And of course, back to the oP's question, they sell fan speed controls
that mount like wall switches. Often there's a switch there for the
light that often comes with a ceiling fan. I presume whole-house fans
use more current than ceiling fans, but would the speed control be big
He could use teh toggle swtich for any old thing, including perhaps
turning off the fan without changing the speed setting.
Thanks. Is that something an electrician could tell by looking at the
unit? (No point in telling me what to look for, I'm not built for
climbing a ladder up into that little trap door to the attic... or worse
trying to climb back down!). I got the old fan at Sears and also got the
variable speed dial there. I can't remember what I paid for that fan 20+
yr ago, but I know it wasn't a top of the line or anything special. I
sort of assumed they all worked the same and was surprised when I
encountered this one.
I can't use the fan too often, living in the mid-Atlantic where it's
often too humid to suck that wet air in. But we've had a few really
pleasant evenings where the humidity was low, and it would be nice to
turn off the A/C and feel like I'm saving $.
Yes, it's doable. There are variable AC motor controllers. They are not
cheap. Might be cheaper to replace the motor with a 3 speed wound rotor
motor or a DC motor with speed controller. Electrician can give you an
Whole house fans are great. Yes you can put on a variable speed
controol, but I suggest you over-rate the control amperage you buy by
double. For example if the fan draws 5 amps then get a 10 amp
control. Also when turning it on make sure the control passes through
the higher speed, then you lower it. This is so the motor gets enough
starting current. I replaced the Off/High/Low switch on mine with a
variable speed. You only use the High speed motor input wire, just
cap the low speed wire.
While a full variable speed controller would be nice, I wonder if
it really adds that much to the benefit of the fan. For instance,
the louvers of the fans require a minimum amount of pressure
differential for the air to open them, eliminating the lowest
speeds you could get with the controller. The one I installed in
our first house had a 2-speed switch for High/Low operation and we
seldom used it in any position other than High. Our second house
had two of the fans and again, both were left on High.
If the OP investigates and finds that his fan is a 2-speed one, my
suggestion would be to invest first in a DP switch and use the
high/low speeds to see if it's worth the added cost of buying a
full controller for anything intermediate or lower.
I needed a speed adjustor because sometimes you choose to not open
enough widows to keep up with the fan draw, so a nice slow fan is nice
if you just want one bedroom window open at night. Even on low, may
fan was overdrawing most of the time, its a 30 inch belt drive.
Also depending on how much output venting the user has in their roof
and eves, a variable speed lets you not overload the amount of air
your attic is capable of evacuating. Its cheaper than installing more
vents. Also the variable speed saves kilowatts. The louver spring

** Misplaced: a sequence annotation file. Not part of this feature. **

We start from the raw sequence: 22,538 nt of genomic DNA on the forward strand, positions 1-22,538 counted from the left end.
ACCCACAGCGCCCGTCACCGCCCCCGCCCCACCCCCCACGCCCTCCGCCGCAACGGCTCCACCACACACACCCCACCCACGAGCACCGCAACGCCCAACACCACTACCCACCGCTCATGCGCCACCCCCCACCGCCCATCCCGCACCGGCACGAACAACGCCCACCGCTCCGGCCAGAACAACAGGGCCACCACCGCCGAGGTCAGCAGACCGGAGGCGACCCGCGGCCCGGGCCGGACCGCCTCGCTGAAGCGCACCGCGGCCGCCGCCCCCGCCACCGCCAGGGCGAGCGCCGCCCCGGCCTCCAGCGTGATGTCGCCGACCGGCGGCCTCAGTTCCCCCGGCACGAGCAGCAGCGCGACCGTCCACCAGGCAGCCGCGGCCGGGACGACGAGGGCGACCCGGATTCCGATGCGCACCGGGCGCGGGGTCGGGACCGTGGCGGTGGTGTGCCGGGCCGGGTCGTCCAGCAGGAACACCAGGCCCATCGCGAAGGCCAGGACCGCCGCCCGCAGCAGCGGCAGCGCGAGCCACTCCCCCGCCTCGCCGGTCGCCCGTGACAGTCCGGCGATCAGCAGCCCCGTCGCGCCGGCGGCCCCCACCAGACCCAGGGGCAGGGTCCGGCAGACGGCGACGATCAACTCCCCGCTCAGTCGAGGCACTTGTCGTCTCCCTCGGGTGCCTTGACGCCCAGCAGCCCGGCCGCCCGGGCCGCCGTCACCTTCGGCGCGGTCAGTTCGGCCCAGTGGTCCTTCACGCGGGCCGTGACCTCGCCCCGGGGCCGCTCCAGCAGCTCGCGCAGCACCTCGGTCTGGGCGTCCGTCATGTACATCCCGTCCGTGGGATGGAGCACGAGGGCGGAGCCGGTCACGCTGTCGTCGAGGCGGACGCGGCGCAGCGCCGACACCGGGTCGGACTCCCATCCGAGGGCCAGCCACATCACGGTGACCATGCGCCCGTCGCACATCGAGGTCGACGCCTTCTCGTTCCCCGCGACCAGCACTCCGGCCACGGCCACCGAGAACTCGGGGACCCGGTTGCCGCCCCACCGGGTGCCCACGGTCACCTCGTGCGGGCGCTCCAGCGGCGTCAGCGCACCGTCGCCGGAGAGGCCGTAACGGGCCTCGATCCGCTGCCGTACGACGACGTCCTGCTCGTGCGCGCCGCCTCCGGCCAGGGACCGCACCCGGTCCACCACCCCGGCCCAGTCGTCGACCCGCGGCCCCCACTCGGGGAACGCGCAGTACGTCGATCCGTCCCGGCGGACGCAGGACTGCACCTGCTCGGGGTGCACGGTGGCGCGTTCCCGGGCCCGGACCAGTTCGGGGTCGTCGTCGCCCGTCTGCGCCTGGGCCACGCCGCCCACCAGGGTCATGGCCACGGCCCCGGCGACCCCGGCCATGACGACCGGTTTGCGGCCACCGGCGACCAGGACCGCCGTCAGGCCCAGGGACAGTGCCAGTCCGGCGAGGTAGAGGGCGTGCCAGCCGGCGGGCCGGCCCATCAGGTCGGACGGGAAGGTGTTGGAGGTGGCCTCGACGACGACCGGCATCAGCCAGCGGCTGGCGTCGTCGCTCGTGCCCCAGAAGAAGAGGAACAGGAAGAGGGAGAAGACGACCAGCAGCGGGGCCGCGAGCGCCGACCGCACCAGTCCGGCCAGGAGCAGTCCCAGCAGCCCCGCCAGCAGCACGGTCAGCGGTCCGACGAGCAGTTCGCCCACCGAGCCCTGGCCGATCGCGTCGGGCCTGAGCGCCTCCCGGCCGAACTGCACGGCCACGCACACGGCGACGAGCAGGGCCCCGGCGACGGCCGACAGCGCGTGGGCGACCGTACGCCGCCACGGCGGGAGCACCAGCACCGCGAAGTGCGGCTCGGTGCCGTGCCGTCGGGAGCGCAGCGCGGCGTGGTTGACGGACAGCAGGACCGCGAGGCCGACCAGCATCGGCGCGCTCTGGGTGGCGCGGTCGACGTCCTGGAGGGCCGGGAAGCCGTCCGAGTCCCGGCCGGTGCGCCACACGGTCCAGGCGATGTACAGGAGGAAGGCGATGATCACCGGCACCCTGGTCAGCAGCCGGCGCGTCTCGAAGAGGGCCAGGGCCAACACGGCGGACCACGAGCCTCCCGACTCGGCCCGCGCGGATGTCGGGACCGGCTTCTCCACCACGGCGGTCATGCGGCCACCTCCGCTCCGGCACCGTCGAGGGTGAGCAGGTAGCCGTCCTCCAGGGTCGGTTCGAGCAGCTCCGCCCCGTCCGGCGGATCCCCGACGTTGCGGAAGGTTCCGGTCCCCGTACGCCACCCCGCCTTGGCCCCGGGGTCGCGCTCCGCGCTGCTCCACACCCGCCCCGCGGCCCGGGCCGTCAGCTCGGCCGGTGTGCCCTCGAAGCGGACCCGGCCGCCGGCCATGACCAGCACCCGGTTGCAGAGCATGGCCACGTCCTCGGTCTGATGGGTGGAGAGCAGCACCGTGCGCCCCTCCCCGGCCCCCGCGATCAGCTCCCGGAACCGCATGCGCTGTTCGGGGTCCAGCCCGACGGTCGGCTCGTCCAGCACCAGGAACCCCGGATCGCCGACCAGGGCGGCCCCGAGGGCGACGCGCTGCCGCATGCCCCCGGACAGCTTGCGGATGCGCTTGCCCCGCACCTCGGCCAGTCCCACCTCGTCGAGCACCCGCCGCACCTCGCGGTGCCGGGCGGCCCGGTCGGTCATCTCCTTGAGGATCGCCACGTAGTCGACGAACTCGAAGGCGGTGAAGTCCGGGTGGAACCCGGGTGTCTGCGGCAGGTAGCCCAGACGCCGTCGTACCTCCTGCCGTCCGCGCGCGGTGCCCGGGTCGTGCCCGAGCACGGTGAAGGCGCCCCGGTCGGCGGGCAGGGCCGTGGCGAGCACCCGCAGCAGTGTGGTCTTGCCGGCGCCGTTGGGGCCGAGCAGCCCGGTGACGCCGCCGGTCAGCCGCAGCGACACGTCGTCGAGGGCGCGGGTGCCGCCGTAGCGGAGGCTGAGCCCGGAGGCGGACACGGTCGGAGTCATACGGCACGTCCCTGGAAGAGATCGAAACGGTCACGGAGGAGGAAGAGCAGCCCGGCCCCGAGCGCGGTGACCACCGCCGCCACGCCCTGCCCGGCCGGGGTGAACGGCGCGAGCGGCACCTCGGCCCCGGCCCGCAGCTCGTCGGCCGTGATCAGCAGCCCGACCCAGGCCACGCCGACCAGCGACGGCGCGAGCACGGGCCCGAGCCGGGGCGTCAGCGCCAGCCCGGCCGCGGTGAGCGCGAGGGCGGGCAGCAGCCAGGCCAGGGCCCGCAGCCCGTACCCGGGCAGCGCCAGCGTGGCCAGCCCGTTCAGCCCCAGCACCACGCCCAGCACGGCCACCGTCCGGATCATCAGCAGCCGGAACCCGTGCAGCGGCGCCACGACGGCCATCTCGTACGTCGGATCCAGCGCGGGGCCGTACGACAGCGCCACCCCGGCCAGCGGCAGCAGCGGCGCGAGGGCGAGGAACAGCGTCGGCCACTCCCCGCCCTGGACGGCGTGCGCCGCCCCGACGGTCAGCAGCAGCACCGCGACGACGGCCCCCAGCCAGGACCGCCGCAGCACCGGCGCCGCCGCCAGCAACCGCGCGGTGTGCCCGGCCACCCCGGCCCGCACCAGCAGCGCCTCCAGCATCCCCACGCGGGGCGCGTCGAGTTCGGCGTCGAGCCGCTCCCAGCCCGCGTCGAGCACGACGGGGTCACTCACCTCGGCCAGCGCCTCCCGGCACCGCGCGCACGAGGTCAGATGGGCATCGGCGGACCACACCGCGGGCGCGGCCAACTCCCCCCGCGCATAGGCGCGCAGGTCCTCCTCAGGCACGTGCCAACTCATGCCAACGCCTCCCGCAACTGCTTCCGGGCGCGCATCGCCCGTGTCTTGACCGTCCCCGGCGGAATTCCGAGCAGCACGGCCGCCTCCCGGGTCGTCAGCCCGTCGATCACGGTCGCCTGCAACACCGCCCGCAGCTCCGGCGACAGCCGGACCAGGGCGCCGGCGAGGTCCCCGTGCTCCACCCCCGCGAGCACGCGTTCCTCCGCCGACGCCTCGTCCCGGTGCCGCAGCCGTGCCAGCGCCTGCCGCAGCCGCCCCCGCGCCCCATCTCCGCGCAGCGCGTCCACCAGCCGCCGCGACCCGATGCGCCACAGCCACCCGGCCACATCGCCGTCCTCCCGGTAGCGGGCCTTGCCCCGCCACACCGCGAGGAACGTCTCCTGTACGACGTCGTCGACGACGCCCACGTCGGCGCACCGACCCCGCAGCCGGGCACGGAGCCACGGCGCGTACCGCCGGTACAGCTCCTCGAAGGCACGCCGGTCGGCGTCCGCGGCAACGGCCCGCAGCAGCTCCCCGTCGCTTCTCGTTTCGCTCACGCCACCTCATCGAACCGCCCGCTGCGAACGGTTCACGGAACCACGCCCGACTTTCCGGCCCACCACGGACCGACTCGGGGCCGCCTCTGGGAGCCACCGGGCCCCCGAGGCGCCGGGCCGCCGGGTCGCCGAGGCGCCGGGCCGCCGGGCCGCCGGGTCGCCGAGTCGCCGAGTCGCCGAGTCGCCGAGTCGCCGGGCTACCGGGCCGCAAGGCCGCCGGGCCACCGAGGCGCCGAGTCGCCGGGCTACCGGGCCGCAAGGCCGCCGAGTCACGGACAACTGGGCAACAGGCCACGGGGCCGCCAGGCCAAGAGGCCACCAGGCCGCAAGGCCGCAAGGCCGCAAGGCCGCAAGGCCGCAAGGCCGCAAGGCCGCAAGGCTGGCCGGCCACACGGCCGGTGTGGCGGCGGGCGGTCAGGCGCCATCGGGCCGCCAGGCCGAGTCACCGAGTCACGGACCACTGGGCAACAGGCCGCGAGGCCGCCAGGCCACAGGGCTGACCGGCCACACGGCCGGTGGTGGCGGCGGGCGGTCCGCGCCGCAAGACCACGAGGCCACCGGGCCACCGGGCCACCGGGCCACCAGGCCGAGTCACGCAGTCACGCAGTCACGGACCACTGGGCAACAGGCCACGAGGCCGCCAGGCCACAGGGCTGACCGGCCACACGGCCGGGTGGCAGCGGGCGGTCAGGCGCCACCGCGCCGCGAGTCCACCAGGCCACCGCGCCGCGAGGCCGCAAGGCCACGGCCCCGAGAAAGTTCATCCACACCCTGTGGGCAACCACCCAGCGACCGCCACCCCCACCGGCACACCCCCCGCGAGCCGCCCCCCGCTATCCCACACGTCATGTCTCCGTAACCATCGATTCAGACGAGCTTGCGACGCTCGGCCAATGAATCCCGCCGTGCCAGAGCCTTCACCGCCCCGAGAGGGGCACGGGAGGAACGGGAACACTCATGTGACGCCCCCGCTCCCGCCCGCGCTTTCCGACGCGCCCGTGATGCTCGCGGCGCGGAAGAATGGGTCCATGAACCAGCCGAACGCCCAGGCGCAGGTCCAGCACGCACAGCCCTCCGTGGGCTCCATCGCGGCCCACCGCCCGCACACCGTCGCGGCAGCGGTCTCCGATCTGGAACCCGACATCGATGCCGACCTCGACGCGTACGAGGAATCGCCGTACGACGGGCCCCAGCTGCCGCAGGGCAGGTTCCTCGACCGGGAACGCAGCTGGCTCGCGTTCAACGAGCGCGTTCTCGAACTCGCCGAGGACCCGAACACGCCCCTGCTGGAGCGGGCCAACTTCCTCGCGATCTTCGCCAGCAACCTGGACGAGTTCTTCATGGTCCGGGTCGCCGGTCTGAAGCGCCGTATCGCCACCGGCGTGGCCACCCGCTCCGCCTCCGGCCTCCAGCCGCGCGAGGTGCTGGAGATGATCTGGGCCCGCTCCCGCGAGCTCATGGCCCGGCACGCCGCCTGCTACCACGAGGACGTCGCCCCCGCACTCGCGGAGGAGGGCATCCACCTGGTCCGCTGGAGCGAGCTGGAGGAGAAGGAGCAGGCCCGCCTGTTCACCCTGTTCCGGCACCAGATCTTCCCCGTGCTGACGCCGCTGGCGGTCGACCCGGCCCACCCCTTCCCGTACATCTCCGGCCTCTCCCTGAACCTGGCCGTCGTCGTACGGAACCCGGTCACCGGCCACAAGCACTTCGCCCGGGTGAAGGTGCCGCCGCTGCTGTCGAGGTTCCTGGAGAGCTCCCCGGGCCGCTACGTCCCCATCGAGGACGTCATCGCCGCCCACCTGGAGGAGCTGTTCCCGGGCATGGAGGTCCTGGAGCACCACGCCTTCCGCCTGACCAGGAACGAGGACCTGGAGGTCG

can be easily adjusted to require only a very light amount of air to
open them, mine pops open very easily.
I always start my fan on high for a couple of minutes to get the air
flowing. Then I can turn it to the lowest setting and it works just fine.
I like the variable speed and set it according to the needs at the moment.
That depends on the motor. If it's a universal motor it'll probably
work fine. If it's an induction motor, probably not. Induction
motors tend to be "constant RPM" or with a given load, "constant
power" devices. As the voltage is reduced they'll want to maintain
RPM, which requires the same power, thus current increases.
If the fan is belt driven it's probably an induction motor.
If you use an AC motor speed controller it will work fine. It does not
control speed with changes in voltage, it changes speed with changes in
the frequency. This type of speed control also lets the fan run at
lower speeds without stalling. The days of the old rheostats are long gone.
It says Shaded Pole motors, which ARE induction motors. Unless you can
show me a shaded pole motor that is not an induction motor? I'd love to
Yes, below is the model I am using with the 30 inch belt drive WHF
currently being sold by Home Depot (I think its called Master Flow).
Works great but I did want to inform the family to start it on high
before turning it lower, but even if they did spin the knob to low
from off quickly the motor still starts ok. The off click goes
straight to High, turning the knob clockwise keeps getting lower,
which is the proper configuration for a motor speed control.
Light dimmers are bad because they force the motor to start on Low and
you must quickly crank the knob to get to High. Having the
potentiameter go from Off click to High to Low as you move clockwise
is the proper configuration for a fan control.
I said those dimmers were indeed for shaded pole motors, someone
disagreed, I don't really care who it was. But the fact is that the
speed controls I suggested can be used on shaded pole motors.
Hell, I don't even have a whole house fan, so I don't suppose there is
much chance of me smoking my fan. Unless it was made of hemp. No not
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